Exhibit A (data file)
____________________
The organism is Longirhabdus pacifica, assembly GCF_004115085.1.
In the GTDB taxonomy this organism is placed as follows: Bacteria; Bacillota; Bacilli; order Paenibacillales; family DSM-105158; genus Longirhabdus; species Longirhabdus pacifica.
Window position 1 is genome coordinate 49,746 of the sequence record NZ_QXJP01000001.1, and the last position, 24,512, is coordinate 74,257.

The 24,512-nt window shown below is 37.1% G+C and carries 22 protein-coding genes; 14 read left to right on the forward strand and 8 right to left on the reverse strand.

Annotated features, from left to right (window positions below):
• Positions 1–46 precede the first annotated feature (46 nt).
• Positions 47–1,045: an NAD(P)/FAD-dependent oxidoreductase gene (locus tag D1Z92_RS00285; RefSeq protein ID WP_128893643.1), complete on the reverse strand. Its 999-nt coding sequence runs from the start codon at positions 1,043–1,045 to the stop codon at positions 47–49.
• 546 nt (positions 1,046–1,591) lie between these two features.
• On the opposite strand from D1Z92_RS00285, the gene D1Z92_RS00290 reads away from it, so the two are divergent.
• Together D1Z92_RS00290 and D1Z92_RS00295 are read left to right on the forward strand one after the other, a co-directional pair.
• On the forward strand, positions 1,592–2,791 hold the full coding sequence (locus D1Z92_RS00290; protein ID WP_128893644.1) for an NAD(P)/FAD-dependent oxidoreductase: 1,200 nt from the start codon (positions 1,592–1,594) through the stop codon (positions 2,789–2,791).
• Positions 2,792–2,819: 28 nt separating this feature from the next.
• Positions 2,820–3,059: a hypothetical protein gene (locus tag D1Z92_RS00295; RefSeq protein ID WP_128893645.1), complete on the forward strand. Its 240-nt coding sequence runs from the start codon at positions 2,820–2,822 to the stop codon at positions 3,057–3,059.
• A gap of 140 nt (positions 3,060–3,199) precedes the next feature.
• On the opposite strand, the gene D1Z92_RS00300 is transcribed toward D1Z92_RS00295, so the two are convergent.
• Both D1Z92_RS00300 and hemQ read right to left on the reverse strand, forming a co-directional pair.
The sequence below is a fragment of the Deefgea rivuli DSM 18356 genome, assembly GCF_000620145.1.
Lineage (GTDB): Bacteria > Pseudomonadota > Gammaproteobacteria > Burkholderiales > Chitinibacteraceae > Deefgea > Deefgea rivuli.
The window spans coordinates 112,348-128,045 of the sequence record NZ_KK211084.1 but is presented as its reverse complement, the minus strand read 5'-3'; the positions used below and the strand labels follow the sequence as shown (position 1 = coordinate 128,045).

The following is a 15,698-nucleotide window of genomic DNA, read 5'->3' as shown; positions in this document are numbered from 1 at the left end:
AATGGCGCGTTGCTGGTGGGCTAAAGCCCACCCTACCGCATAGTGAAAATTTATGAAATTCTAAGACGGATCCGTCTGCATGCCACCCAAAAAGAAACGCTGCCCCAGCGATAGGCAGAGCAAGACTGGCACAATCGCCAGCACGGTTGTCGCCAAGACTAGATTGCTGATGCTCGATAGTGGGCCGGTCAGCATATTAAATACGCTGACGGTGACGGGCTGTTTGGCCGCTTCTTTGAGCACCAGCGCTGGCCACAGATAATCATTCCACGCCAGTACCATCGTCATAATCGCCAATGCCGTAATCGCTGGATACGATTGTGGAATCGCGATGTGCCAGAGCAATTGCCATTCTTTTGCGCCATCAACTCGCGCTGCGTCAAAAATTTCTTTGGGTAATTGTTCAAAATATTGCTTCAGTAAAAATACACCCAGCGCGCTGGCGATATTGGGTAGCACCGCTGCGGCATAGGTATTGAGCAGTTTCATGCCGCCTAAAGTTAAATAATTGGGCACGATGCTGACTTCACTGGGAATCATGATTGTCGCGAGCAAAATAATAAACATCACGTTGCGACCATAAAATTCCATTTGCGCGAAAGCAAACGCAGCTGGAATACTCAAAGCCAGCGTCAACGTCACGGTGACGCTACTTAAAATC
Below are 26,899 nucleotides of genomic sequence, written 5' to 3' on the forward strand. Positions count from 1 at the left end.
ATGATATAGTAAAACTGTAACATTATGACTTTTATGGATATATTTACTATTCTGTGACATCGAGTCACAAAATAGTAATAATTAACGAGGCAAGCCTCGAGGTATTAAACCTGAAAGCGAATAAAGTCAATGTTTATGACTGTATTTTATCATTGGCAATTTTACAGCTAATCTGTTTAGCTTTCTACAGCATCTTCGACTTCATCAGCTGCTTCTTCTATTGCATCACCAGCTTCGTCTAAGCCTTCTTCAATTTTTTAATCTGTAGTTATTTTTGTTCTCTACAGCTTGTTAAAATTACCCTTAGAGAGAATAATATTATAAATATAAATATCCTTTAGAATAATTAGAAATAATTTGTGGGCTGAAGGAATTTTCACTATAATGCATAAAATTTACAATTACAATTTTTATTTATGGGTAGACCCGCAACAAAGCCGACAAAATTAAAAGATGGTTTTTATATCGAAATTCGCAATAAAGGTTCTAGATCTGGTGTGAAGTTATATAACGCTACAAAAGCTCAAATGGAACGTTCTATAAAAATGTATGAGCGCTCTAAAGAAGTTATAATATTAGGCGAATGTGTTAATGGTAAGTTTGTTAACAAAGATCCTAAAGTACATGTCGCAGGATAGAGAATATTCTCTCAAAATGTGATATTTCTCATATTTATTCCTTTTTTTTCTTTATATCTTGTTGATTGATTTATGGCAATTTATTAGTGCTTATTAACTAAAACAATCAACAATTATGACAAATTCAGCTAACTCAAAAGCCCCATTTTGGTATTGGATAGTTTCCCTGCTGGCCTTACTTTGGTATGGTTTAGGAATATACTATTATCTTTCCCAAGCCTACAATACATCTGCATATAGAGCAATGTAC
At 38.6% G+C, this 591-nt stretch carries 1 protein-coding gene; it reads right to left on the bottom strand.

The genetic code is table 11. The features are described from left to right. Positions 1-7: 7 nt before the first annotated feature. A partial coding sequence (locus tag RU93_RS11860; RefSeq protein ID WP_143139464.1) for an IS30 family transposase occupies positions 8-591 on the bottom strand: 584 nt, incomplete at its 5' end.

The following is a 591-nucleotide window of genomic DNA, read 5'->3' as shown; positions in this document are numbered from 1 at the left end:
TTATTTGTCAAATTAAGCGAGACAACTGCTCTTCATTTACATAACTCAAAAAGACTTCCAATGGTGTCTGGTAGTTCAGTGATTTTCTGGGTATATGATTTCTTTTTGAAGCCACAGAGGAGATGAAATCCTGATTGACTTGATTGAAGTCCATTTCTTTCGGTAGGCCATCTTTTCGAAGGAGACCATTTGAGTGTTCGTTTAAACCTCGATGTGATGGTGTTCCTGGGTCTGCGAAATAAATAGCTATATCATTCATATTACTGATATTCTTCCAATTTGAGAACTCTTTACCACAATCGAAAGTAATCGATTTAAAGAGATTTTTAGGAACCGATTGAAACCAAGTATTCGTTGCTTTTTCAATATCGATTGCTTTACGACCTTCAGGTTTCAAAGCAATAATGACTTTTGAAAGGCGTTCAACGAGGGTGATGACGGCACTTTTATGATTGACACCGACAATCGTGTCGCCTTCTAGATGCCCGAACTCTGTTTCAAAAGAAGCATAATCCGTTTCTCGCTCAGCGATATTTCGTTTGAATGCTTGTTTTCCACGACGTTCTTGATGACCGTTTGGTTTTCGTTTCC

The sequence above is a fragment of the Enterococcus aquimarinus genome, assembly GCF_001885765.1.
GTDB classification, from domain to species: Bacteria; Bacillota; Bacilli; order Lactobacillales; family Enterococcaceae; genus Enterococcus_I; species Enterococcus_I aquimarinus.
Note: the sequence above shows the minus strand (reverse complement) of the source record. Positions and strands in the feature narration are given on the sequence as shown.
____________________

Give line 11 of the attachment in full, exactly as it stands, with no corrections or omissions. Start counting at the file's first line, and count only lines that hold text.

• On the forward strand, positions 1,592–2,791 hold the full coding sequence (locus D1Z92_RS00290; protein ID WP_128893644.1) for an NAD(P)/FAD-dependent oxidoreductase: 1,200 nt from the start codon (positions 1,592–1,594) through the stop codon (positions 2,789–2,791).